And he, being human, proves fallible.
Lo, I’ll not be found in a man’s party
Who won’t so willingly be found in mine.
If you would go, my hand shall not stop you.
I’ll have promptly arranged for you and yours
Secure Praetorian escort to thy home.
I am sorry, Sir, for any offense.
Antinous. Forgive me. I am scared:
Unaccustomed to this live opulence
That springs on nimble feet to serve me.
Believe me, Alex: though presenting soft,
I’m not so accustomed to it either.
Modestly in Bithynia was I born.
Both my parents to an earthquake perished
And merely ‘twas the lust of lecherous men
That wrangled my hapless boyhood to Rome.
Thereupon me Fortuna kindly smiled:
Through nothing of my efforts or design,
Hadrian spied, swooned and selected me.
An inspired choice you are, Antinous.
Methinks Hadrian knows well how to choose.
See that for the great compliment it is,
And be not so suspicious of it.
Tessera thy wife is attended, Sir.
She is folded in luxury among
The women of court and shan’t want for you.
Be not afeard, Alex – I do entreat.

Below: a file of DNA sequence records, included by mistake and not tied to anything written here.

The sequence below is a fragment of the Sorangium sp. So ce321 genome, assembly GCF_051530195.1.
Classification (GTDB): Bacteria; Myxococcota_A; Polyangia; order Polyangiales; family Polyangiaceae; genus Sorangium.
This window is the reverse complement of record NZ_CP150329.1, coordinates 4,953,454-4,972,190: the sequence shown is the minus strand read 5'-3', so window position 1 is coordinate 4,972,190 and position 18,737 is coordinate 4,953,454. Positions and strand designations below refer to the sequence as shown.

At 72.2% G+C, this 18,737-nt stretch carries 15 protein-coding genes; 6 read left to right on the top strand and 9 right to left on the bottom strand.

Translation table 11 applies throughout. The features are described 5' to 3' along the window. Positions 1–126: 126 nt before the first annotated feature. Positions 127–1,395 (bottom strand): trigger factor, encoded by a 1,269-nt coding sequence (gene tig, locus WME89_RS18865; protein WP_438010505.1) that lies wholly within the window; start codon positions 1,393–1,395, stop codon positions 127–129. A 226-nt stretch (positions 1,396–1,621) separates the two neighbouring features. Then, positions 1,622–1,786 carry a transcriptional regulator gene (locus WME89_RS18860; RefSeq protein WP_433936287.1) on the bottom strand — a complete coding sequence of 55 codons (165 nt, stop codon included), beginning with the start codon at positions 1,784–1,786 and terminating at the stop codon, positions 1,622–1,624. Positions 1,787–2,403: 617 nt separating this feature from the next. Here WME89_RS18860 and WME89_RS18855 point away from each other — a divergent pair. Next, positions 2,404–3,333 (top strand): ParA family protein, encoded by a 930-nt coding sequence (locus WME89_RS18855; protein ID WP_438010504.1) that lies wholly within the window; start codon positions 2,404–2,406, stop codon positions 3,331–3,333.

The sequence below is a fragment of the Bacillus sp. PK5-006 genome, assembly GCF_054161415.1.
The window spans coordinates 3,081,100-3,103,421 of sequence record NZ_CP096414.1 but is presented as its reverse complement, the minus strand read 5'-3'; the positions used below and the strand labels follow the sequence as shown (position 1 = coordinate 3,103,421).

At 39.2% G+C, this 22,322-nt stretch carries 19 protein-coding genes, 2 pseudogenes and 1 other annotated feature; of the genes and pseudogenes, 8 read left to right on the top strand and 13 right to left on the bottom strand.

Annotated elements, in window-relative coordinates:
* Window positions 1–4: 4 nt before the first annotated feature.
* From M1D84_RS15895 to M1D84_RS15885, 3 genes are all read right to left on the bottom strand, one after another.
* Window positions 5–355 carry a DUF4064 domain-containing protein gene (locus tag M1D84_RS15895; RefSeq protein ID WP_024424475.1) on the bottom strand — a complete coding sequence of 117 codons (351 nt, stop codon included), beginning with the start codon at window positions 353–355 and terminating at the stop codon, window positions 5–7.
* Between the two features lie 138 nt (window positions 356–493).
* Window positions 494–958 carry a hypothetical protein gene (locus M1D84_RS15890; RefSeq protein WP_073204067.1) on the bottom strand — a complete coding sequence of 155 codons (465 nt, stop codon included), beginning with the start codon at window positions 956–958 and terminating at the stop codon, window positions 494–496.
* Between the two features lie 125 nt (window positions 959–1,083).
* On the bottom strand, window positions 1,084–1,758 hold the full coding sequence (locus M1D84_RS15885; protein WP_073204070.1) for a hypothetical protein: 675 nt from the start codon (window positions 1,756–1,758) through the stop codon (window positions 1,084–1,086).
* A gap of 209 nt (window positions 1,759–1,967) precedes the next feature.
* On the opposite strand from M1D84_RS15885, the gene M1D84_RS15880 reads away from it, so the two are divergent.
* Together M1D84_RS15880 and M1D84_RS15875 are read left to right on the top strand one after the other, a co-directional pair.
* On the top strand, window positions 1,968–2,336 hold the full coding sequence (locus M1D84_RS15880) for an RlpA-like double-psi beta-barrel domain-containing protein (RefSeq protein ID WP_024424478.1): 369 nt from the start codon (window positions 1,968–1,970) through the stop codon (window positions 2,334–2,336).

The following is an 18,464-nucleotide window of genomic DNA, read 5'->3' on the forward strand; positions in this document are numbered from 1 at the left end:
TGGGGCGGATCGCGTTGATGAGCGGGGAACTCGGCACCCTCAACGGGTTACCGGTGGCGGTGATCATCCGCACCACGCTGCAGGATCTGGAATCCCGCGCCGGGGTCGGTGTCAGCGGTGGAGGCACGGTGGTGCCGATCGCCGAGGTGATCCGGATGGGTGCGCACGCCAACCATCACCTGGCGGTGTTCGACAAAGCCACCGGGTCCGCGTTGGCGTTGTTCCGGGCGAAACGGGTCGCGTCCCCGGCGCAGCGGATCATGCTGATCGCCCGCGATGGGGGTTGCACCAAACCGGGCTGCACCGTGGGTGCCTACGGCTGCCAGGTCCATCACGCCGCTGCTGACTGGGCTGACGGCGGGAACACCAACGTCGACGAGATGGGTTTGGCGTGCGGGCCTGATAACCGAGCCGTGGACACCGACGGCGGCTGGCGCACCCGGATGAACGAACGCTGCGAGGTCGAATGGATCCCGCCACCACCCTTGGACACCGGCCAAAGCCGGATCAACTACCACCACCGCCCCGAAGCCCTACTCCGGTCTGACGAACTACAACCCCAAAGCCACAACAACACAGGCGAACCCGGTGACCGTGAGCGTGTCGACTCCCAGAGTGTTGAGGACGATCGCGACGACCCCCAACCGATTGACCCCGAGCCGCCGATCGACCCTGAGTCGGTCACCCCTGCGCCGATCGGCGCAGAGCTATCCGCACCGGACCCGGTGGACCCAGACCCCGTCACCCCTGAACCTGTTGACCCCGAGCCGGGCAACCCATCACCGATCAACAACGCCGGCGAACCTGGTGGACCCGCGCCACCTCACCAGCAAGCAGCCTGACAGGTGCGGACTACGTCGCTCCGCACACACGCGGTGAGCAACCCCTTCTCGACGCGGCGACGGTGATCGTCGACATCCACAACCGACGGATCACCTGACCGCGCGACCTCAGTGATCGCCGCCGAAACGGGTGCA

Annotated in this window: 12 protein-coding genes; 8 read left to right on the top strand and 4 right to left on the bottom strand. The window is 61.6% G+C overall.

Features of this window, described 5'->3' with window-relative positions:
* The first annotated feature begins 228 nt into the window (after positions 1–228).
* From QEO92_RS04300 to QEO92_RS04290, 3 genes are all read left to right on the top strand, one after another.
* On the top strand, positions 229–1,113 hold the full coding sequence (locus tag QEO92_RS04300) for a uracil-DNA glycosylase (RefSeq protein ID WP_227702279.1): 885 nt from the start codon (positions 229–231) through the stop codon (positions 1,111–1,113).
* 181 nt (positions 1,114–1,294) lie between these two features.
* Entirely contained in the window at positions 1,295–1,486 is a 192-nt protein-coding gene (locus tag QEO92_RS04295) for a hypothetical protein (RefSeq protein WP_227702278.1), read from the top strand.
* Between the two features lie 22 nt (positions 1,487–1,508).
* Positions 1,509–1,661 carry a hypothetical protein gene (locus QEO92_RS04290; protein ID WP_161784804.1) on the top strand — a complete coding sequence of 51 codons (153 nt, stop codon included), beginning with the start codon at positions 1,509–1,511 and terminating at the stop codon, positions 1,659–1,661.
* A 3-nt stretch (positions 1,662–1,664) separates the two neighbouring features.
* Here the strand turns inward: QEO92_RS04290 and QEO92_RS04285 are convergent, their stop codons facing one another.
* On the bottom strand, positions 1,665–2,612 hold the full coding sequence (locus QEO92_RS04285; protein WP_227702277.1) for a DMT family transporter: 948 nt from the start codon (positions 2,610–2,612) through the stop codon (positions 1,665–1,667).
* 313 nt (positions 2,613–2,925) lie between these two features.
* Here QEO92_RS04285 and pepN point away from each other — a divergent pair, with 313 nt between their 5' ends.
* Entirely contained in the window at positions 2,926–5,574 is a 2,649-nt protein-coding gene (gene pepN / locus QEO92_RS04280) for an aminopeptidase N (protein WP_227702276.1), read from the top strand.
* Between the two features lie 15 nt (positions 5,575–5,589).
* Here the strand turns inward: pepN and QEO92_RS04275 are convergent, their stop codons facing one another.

How is it an Emperor should be so
Unjealous of his most prized possession?
For I am not possessed by him, Alex,
And, since the flower of our first meeting,
Have e’er been free to face my back to him.
‘Tis not a rare event, this, to be left
By him, trusted, true, and unattended.
He is oft by duty called to statecraft.
Else, by the luscious, benevolent Siren
Of other boyish pleasures is courted,
Upon a boat whose crew neither requires
Nor desires my more accomplished sea-legs.
Else again – and most nobly – he grandly
Fluffs the pillow of mine occasional,
Appreciable, and well-earnèd respite.
Truly. What cause have I to lie –
If not to lie upon that bed in bliss?
Indeed, Alex, I do have his blessing
To see others when he cannot be seen,
And Hadrian is not so reticent
As to honestly tell me when he wants
A novel face for a night’s distraction.
Hardly am I jealous or jowl’d by it,
For I hold a hearty faith in his love,